Half of the samples were prepared for soil physical–chemical characteristics analysis, and the rest of each replicate was homogeneously mixed and immediately transported under 0 °C and stored in an ultralow temperature freezer (DW-86L338, Haier, China) before microbial diversity analysis. Soil moisture was immediately determined by drying at 105 °C for 48 h after samples were transported to the laboratory. Prior to determining other physical–chemical parameters, the samples were air-dried, ground and sieved through a 2-mm mesh. Soil pH, SOM, TN, AP, AK and SAK were analyzed according to the national standards. Soil pore water (PW) was obtained via centrifugation with 6000 rpm for 10 min (Sigma 3K15, Germany). The pH was measured by a pH-meter (Mettler Toledo FE20, Shanghai, China), and the concentrations of dissolved organic carbon (DOC) and dissolved inorganic carbon (DIC) were detected by a TOC analyzer (Shimadzu TOC-L, Japan). The concentrations of \({\text{NO}}_{2}^{ - }\), \({\text{NO}}_{3}^{ - }\) and \({\text{SO}}_{4}^{2 - }\) in pore water were measured via an ion chromatography unit (ICS-600, Thermo Scientific, USA). The concentrations of NH4+ and total phosphorus (TP) were measured by Nessler’s reagent spectrophotometry (National Environmental Protection standards of the People’s Republic of China, HJ535-2009) and ammonium molybdate spectrophotometry (National Environmental Protection standards of the People’s Republic of China, HJ670-2013), respectively.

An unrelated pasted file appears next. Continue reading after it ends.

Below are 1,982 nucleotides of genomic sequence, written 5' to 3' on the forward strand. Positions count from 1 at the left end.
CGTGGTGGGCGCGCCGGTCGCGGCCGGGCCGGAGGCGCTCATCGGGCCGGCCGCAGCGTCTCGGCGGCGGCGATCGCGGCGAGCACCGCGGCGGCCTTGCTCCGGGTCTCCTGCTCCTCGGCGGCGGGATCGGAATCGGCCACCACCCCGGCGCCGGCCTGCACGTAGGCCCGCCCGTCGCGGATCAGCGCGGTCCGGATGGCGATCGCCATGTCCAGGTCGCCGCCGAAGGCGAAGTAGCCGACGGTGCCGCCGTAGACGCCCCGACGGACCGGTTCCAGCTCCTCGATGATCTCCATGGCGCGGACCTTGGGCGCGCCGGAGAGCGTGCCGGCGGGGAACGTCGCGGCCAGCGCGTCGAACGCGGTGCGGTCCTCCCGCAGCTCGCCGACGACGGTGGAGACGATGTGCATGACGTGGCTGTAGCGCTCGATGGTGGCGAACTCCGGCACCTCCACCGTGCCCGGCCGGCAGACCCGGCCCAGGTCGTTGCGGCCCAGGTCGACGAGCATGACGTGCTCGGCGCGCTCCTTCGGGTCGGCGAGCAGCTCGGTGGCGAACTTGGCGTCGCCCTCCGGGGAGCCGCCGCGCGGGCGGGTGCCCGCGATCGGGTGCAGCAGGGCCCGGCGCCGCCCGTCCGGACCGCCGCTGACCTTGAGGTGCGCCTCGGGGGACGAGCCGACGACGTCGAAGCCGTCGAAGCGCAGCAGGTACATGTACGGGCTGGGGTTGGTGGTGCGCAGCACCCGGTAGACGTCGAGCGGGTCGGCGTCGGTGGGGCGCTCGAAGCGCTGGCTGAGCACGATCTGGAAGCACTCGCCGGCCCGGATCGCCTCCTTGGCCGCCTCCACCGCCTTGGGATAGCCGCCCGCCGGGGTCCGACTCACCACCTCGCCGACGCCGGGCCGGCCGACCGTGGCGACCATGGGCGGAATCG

Microbial diversity measurement

Regarding soil microorganism determination, the microbial genome DNA was extracted from the soil samples (0.5 g each) using PowerSoil® DNA Isolation Kit according to the manufacturer’s protocol. The V3 + V4 sequenced regions of the bacterial 16s ribosomal RNA genes were amplified by PCR using primers 5′-ACTCCTACGGGAGGCAGCA-3′ and 5′-GGACTACHVGGGTWTCTAAT-3′. The PCR conditions were: 95 °C for 5 min, followed by 95 °C for 1 min, 50 °C for 1 min, 72 °C for 1 min, with 15 cycles of repetition, and 72 °C for 7 min. The PCR reactions were performed in triplicate and subsequent Illumina high-throughput sequencing were conducted (Illumina HiSeq 2500). The raw tags were obtained by merging the PE reads via FLASH version 1.2.7, clean tags were achieved by filtering the raw tags through Trimmomatic version 0.33 and finally the effective tags were obtained by removing the chimera sequence using UCHIME version 4.2. Operational taxonomic units (OTUs) were clustered at the 97% similarity level using QIIME version1.8.0 and the taxonomy was noted according to Silva (Release 128, http://www.arb-silva.de).

Data analysis

Statistical analysis of OTUs richness was conducted via Good’s coverage (> 99%). ACE, Chao1, Simpson and Shannon’s indexes were obtained with Mothur (version 1.3). Canonical correlation analysis (CCA) was applied to determine environmental variables best explaining the assemblage’s variability via Canoco (version 4.5 for Windows); forward selection was based on Monte Carlo permutation tests (permutations = 999). The ordination in the x- and y-axes and the length of the corresponding arrows indicated the importance of each physicochemical factor in explaining the taxon distribution across communities. Analysis of variance (ANOVA) was used to test the significance of results by IBM SPSS 20.0 at P < 0.05 level.

Results

Paddy soil and pore water physical–chemical characteristics